Follow-up will also be transformed. Remote video supervision of treatment such as airway clearance and monitoring techniques such as spirometry are readily feasible. Intermittent video consultations are also eminently feasible. The advantages to the family of these approaches are obvious: minimal time off work and school, travel costs minimized, and far greater objective monitoring than previously. Pre-CoVID there was increasing emphasis on home visits by specialist hospital teams, but travel time was a problem; much can be done remotely.
Acute care provides different challenges. Video triaging in a virtual emergency room is one obvious way to improve on telephone consultations. There is potential to arrange direct admission from the home, bypassing the emergency department. Parental education in the recognition of a sick child is also essential, to avoid the twin pitfalls of missing serious problems and over-reacting to trivialities.
2021: Unresolved problems. The first prerequisite is a step change in technology, allowing storage and remote exchange of data in a manner compatible with data protection and personal security. The NHS has a poor record for Information Technology commissioning, and these difficulties cannot be understated. Also a concern is those for whom the modern world of electronic communications is a closed book, in particular the elderly. For these groups, safety nets must be in place, and remote monitoring will be much less feasible. Another vulnerable group is children for whom there are child abuse and safeguarding concerns; remote access may equate to no access for such children, leaving them trapped in an abusive home. This is no trivial issue; in severe asthma at least, safeguarding concerns are common.
There may also be as an as-yet unresolved legal issue; could failure to see a child face to face be seen as negligent? As far as we are aware, this has not been tested in the Courts, so it is only possible to speculate about a ruling. Perhaps, an important principle is that if the family wants a face-to-face consultation, then that should be provided if at all possible. Secondly, if at the end of the remote consultation, the pediatrician is in any doubt of the clinical circumstances, at the very least a follow-up should be organized within a short time. Indeed, families may find a video or even a telephone call to check out progress to be reassuring. As with all consultations, critical is to ensure that the family feels that their concerns have been heard and they are happy with the proposed plan. The Courts should certainly take into account that, compared with a year ago, remote consultations have become a mainstream part of medicine.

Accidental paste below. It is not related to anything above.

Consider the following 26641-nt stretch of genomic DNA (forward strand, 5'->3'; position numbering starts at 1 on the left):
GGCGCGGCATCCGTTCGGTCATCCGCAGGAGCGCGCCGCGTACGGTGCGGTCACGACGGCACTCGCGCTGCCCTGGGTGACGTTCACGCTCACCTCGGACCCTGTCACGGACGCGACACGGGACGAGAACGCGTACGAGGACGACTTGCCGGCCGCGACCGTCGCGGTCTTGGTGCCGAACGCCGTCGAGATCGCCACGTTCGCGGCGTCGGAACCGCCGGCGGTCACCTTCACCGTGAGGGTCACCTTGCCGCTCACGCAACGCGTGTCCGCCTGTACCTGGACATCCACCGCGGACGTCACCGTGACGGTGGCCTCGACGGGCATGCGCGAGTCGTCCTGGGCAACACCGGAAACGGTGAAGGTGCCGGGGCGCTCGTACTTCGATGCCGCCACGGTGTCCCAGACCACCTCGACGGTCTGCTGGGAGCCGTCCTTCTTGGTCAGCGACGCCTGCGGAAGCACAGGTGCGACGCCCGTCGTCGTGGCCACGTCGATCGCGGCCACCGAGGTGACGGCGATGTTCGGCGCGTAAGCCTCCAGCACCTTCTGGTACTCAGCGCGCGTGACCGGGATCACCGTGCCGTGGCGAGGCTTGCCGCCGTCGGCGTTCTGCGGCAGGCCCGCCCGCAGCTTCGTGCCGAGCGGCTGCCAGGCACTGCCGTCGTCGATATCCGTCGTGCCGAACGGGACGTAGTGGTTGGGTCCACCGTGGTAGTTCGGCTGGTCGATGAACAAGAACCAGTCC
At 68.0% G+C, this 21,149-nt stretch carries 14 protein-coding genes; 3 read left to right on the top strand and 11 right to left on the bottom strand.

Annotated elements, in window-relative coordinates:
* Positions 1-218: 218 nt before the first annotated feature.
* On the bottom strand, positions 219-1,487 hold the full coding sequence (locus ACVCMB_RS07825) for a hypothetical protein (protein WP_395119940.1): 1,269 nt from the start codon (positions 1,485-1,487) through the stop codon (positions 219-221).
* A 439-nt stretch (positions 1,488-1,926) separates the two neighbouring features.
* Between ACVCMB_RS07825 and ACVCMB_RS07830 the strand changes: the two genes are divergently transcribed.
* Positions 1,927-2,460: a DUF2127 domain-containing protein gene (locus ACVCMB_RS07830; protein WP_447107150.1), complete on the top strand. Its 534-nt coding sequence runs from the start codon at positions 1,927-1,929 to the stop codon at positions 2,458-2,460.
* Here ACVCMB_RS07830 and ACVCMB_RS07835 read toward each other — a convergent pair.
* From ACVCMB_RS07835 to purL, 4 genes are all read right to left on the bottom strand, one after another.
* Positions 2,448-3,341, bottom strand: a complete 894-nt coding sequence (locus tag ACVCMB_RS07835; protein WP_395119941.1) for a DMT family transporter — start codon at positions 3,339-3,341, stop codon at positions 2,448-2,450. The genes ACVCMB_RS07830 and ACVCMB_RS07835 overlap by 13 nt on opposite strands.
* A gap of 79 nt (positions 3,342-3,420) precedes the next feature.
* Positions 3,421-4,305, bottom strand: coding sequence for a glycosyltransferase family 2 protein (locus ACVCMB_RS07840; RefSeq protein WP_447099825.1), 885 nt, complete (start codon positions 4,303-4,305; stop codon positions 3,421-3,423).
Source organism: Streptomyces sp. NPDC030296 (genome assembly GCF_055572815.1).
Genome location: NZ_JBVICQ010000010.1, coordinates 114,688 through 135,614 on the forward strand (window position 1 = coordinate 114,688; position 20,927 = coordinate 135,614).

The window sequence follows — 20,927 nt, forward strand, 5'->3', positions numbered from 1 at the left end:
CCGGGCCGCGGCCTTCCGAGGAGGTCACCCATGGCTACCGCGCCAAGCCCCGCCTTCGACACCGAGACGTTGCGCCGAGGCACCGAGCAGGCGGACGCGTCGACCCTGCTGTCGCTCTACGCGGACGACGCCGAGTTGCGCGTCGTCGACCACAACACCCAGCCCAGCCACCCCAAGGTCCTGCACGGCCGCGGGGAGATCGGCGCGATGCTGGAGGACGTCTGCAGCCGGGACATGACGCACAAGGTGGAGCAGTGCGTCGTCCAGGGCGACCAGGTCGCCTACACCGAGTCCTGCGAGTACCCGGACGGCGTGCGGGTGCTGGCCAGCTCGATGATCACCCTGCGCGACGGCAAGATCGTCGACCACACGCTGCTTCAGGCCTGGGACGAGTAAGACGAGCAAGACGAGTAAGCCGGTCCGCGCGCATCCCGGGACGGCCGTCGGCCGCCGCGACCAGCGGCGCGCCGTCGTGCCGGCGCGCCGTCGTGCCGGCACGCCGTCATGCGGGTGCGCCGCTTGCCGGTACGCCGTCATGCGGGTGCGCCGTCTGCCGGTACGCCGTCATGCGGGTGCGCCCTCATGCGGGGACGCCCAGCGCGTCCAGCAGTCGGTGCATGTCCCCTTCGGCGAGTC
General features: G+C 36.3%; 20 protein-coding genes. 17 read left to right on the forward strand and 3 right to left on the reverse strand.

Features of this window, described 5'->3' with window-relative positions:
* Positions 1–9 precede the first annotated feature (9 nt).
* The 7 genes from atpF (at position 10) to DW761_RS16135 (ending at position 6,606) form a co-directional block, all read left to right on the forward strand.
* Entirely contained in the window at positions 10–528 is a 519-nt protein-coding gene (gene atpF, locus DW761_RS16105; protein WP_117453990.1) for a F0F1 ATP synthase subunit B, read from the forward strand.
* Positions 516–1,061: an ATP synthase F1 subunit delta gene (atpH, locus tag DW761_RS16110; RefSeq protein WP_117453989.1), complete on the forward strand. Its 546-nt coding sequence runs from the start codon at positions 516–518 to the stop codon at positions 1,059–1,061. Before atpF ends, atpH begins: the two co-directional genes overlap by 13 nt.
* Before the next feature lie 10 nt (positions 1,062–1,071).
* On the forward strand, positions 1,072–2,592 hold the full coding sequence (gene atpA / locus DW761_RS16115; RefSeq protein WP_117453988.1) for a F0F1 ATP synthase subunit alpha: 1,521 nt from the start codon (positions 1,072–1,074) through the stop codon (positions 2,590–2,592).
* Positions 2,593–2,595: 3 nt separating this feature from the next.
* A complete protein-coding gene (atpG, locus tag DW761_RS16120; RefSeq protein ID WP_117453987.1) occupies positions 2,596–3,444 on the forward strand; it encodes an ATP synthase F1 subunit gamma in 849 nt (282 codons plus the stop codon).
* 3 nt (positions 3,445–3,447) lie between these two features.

There is also a societal challenge. At least in some hospitals, attendance for asthma attacks, and other emergencies has dropped dramatically, and this must be driven by behavioral changes which we should support continuing. The exact reasons are unclear, but are likely multifactorial. Lockdown and isolation have probably greatly reduced the transmission of non-CoVID respiratory viruses, a major trigger of asthma attacks. Environmental pollution has dropped dramatically., Perhaps lockdown has reduced exposure to aeroallergens such as pollens, albeit at the price of increasing indoor exposures if parents smoke or vape. Hypothetically, parents may have had more time to supervise their children’s medications and adherence has improved.
Another key societal challenge is obesity, which has been a worse pandemic than CoVID-19 for far longer. Whereas the threats of cardiovascular disease and cancer in obesity have been largely ignored, the realization that obesity is associated with worse CoVID infection outcomes, has stung regulators into action. Weight loss is now on the public health agenda, and it needs to stay there.
Funding is another pertinent challenge. In care systems in which reimbursement is on the basis of face-to-face consultations, devolving these to remote care may cause consternation. The cost of the equipment may well be offset by savings in travel costs and loss of income, but these come from different pots of money!
Finally, as with all sweeping changes, there needs to be in place robust means of assessment, including safety and cost-effectiveness. In the rush of the onset of the pandemic, there was little or no time to do this, and we all learned how to cope as we went along. We now can and should go to more measured appraisals, ensuring we preserve the best of what we learned during CoVID and refining and reworking that which worked less well.
Financial support and sponsorship
Conflicts of interest
There are no conflicts of interest.